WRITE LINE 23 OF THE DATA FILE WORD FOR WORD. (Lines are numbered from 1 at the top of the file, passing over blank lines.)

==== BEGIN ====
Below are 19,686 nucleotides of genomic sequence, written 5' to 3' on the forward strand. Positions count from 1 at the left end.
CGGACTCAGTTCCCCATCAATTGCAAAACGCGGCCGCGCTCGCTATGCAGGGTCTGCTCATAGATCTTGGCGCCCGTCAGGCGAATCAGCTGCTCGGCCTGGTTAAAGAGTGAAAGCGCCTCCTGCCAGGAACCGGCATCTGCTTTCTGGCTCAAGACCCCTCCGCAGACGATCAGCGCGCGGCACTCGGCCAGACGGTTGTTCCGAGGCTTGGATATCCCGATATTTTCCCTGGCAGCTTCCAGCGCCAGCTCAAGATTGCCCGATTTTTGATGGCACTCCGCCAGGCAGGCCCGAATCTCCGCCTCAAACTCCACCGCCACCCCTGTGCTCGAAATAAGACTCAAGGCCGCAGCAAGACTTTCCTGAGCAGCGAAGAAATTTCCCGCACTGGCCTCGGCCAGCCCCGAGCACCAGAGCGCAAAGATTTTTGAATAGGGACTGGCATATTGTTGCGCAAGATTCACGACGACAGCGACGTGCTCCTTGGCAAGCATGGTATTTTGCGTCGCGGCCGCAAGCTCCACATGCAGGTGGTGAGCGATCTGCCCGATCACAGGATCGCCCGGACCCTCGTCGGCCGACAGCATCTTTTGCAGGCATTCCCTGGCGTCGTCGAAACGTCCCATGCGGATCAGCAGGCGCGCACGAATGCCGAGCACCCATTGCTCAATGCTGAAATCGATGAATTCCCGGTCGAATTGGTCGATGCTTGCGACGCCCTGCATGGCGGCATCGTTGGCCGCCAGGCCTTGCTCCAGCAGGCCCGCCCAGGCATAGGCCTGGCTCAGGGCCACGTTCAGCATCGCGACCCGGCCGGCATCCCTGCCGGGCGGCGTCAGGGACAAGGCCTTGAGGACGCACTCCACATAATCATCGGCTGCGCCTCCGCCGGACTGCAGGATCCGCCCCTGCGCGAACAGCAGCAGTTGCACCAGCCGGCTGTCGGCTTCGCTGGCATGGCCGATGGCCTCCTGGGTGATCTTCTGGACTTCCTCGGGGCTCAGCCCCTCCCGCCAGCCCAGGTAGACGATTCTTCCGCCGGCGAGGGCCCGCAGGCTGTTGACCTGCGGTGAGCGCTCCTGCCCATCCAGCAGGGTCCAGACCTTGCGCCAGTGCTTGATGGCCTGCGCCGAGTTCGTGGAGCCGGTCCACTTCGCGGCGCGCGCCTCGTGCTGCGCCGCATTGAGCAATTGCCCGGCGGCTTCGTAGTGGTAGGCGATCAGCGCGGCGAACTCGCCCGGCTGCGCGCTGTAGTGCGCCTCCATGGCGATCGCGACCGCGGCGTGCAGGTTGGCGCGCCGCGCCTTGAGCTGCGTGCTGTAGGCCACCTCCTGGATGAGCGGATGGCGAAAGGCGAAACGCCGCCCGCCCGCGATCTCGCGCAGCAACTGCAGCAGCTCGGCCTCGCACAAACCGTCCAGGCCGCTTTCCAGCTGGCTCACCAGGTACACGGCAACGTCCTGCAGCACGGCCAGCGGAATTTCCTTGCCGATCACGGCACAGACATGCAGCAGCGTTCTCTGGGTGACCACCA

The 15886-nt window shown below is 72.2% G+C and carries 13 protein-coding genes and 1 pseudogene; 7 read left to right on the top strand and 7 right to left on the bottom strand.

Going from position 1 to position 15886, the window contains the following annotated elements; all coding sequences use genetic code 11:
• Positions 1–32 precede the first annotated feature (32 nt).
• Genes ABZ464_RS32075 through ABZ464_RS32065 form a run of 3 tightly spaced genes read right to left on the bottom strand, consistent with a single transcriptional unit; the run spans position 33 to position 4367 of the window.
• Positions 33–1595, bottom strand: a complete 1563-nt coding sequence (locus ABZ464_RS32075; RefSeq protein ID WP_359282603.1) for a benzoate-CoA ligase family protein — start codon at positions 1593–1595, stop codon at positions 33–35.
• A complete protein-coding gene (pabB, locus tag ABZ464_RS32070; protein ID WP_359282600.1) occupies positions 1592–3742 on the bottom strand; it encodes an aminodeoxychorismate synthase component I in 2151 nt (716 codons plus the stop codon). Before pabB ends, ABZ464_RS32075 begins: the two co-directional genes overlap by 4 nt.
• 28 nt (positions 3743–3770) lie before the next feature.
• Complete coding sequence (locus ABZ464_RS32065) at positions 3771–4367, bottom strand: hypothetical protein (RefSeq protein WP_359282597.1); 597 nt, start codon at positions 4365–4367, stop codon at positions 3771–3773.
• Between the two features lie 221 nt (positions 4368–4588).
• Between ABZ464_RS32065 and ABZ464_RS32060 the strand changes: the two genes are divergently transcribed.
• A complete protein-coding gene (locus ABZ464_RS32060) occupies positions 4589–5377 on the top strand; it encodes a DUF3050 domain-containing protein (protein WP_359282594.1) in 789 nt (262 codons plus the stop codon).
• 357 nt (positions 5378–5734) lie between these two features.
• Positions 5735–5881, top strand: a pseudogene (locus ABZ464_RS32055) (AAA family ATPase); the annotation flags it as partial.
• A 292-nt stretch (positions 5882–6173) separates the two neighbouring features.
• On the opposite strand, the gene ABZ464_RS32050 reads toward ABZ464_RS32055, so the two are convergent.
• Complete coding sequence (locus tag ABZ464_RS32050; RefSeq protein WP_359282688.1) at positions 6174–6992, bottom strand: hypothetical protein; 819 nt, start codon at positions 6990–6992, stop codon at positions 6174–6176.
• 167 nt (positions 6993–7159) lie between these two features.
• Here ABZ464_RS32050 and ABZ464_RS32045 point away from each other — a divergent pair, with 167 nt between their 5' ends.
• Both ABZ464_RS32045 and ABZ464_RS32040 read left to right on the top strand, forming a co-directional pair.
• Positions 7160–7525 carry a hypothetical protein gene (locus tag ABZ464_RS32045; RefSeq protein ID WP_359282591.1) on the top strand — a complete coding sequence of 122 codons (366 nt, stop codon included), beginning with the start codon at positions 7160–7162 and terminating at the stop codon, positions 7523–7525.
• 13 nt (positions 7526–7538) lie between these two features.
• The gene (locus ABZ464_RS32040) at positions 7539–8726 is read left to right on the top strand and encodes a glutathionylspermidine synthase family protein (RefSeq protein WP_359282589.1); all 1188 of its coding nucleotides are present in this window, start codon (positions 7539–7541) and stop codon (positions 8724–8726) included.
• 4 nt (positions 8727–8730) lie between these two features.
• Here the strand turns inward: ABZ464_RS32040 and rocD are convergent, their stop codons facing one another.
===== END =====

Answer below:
• 13 nt (positions 7526–7538) lie between these two features.